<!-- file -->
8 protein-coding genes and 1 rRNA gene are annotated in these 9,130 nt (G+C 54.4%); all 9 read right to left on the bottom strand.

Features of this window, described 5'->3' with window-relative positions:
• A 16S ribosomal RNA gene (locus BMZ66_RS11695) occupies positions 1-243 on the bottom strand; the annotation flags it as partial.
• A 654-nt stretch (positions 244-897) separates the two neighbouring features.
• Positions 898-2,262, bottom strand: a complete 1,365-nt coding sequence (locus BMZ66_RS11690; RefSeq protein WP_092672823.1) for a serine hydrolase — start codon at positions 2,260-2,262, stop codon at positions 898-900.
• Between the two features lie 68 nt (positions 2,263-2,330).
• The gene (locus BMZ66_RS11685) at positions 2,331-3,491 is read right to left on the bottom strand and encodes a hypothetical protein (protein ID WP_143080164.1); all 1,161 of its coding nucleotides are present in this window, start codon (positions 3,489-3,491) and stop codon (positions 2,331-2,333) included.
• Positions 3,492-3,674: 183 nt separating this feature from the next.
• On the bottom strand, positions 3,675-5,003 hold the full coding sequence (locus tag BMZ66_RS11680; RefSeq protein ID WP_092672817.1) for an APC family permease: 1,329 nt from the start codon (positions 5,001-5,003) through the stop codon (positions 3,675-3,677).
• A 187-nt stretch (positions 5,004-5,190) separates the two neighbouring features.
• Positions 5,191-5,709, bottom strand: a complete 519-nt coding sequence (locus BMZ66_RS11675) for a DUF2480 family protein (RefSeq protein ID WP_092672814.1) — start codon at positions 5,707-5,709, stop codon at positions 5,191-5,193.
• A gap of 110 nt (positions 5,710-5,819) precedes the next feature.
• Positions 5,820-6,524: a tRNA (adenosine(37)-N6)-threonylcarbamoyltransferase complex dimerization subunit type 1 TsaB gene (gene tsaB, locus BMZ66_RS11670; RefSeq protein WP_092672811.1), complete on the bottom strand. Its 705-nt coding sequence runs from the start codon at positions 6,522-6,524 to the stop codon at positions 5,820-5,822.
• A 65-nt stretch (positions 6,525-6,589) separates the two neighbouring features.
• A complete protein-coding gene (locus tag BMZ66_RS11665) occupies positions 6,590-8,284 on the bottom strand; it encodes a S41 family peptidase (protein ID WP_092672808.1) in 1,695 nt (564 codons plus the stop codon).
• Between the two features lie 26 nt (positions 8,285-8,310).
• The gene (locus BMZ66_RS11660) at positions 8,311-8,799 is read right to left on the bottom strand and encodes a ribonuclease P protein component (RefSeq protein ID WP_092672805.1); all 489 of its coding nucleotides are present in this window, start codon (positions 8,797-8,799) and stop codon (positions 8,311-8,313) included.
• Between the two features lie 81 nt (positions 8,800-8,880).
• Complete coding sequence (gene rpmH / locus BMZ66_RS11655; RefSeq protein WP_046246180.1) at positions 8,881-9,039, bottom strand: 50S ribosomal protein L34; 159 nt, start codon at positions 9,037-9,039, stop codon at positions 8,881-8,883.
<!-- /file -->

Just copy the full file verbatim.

8 protein-coding genes and 1 rRNA gene are annotated in these 9,130 nt (G+C 54.4%); all 9 read right to left on the bottom strand.

Features of this window, described 5'->3' with window-relative positions:
• A 16S ribosomal RNA gene (locus BMZ66_RS11695) occupies positions 1-243 on the bottom strand; the annotation flags it as partial.
• A 654-nt stretch (positions 244-897) separates the two neighbouring features.
• Positions 898-2,262, bottom strand: a complete 1,365-nt coding sequence (locus BMZ66_RS11690; RefSeq protein WP_092672823.1) for a serine hydrolase — start codon at positions 2,260-2,262, stop codon at positions 898-900.
• Between the two features lie 68 nt (positions 2,263-2,330).
• The gene (locus BMZ66_RS11685) at positions 2,331-3,491 is read right to left on the bottom strand and encodes a hypothetical protein (protein ID WP_143080164.1); all 1,161 of its coding nucleotides are present in this window, start codon (positions 3,489-3,491) and stop codon (positions 2,331-2,333) included.
• Positions 3,492-3,674: 183 nt separating this feature from the next.
• On the bottom strand, positions 3,675-5,003 hold the full coding sequence (locus tag BMZ66_RS11680; RefSeq protein ID WP_092672817.1) for an APC family permease: 1,329 nt from the start codon (positions 5,001-5,003) through the stop codon (positions 3,675-3,677).
• A 187-nt stretch (positions 5,004-5,190) separates the two neighbouring features.
• Positions 5,191-5,709, bottom strand: a complete 519-nt coding sequence (locus BMZ66_RS11675) for a DUF2480 family protein (RefSeq protein ID WP_092672814.1) — start codon at positions 5,707-5,709, stop codon at positions 5,191-5,193.
• A gap of 110 nt (positions 5,710-5,819) precedes the next feature.
• Positions 5,820-6,524: a tRNA (adenosine(37)-N6)-threonylcarbamoyltransferase complex dimerization subunit type 1 TsaB gene (gene tsaB, locus BMZ66_RS11670; RefSeq protein WP_092672811.1), complete on the bottom strand. Its 705-nt coding sequence runs from the start codon at positions 6,522-6,524 to the stop codon at positions 5,820-5,822.
• A 65-nt stretch (positions 6,525-6,589) separates the two neighbouring features.
• A complete protein-coding gene (locus tag BMZ66_RS11665) occupies positions 6,590-8,284 on the bottom strand; it encodes a S41 family peptidase (protein ID WP_092672808.1) in 1,695 nt (564 codons plus the stop codon).
• Between the two features lie 26 nt (positions 8,285-8,310).
• The gene (locus BMZ66_RS11660) at positions 8,311-8,799 is read right to left on the bottom strand and encodes a ribonuclease P protein component (RefSeq protein ID WP_092672805.1); all 489 of its coding nucleotides are present in this window, start codon (positions 8,797-8,799) and stop codon (positions 8,311-8,313) included.
• Between the two features lie 81 nt (positions 8,800-8,880).
• Complete coding sequence (gene rpmH / locus BMZ66_RS11655; RefSeq protein WP_046246180.1) at positions 8,881-9,039, bottom strand: 50S ribosomal protein L34; 159 nt, start codon at positions 9,037-9,039, stop codon at positions 8,881-8,883.